The husband-and-wife doctors who have turned their personal tragedy into a public health crusade are getting traction.

Cardiothoracic surgeon Hooman Noorchashm and his wife, anesthesiologist Amy Reed, 40 - both trained in Philadelphia and affiliated with Harvard Medical School - want electric tissue-cutting morcellators banned from gynecologic surgery.

Power morcellation, introduced in 1993, enables tissue removal through tiny abdominal incisions, but in rare cases it can also spread a hidden uterine cancer called leiomyosarcoma.

Reed, a mother of six, has become the poster woman for that awful scenario. During a minimally invasive hysterectomy in October at Brigham and Women's Hospital in Boston, the morcellator hurled uterine tumor fragments that were implanted in her abdominal cavity. She now has stage-four leiomyosarcoma, and the hospital acknowledges the procedure likely worsened her prognosis.

Because of the couple's campaign, the Food and Drug Administration and gynecological groups are reviewing use of the devices. A few journals have criticized it, while a growing number of hospitals - most recently Brigham and Women's - have restricted it. Anecdotally, some wary women are opting for the pain and six-week recovery of traditional open-belly hysterectomy.

Meanwhile, the couple's petition has been signed by thousands of people, including dozens who say they - or a deceased loved one - were diagnosed with leiomyosarcoma after morcellation.

But although a ban may sound like a no-brainer to the lay public - and Noorchashm insists it is - experts say the limited data on complications and the insidiousness of leiomyosarcoma make the debate far from simple.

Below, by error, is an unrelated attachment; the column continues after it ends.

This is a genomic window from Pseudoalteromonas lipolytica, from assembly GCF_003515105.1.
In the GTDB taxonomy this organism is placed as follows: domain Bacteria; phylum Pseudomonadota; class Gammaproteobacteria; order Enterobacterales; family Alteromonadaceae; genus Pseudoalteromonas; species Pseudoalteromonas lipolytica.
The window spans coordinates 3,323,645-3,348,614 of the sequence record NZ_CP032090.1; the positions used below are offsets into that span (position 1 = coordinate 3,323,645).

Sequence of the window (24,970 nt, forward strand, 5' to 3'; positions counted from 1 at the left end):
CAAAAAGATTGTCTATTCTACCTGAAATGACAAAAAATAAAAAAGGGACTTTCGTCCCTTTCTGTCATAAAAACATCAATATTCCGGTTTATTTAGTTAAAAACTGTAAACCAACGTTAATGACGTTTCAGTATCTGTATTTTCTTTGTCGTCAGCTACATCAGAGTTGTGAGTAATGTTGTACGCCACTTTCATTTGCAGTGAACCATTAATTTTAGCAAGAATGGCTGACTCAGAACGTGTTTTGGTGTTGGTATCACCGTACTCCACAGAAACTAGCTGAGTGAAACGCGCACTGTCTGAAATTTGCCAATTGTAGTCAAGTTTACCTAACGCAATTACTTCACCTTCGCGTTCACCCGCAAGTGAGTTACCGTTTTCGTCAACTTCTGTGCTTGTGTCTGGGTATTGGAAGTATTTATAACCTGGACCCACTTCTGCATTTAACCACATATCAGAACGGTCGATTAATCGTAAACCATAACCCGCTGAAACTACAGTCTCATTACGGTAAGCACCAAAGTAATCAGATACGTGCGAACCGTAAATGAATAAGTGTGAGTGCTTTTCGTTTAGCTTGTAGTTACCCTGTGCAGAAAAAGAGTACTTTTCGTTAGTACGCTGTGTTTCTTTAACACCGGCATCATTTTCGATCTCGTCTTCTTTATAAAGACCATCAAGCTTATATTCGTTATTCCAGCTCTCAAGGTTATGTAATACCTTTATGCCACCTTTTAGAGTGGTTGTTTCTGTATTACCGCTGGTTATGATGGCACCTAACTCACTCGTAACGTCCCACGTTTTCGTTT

Studies show leiomyosarcoma is ultra-rare, with an annual incidence of less than one in 100,000 women. Yet it is difficult to distinguish from ultra-common benign uterine growths called fibroids. The cancer has no reliable risk factors, symptoms, or screening methods. It can be dispersed during procedures less disruptive than morcellation. And it is notoriously aggressive.

Even when women are diagnosed while the cancer is confined to the uterus, about half die within five years, National Cancer Institute data show. A review of 219 patients at all stages treated since 1982 at Memorial Sloan Kettering Cancer Center found 90 percent progressed within 16 months.

"The discussion about morcellation so far has yielded as many questions as answers because the current system for monitoring surgical techniques and devices has deficiencies," two gynecological surgeons editorialized last month in the Journal of the American Medical Association.

Mark Woodland, obstetrics-gynecology director at Drexel University College of Medicine, said, "I applaud efforts that promotes education, awareness, and patient safety. But we have to be careful about leaving no room for negotiation because you don't want to throw out the baby with the bathwater. Is the morcellator an evil instrument? No. Is there a potential for bad outcomes? Yes."

The magnitude of that potential - the risks versus benefits - is at the heart of the controversy.

On the benefit side, gynecology has become increasingly minimally invasive because doing procedures through the vagina or tiny abdominal incisions reduces patient recovery time and complications. In 2002, 680,000 women had hysterectomies, almost 70 percent by open-belly surgery. By 2010, hysterectomies had fallen to 430,000, and 54 percent were open-belly, according to federal data.

About 11 percent of hysterectomies now involve power morcellation, says the American Congress of Obstetricians and Gynecologists.

What about the risks?

Most morcellator injuries to abdominal organs are not reported to the FDA, said Northwestern University's chief of gynecologic surgery, Magdy Milad, whose research found only 55 such reports over the last 15 years.

After morcellation, benign fibroid fragments are normally absorbed by the body, but occasionally they take root in the abdominal cavity, causing pain and other problems.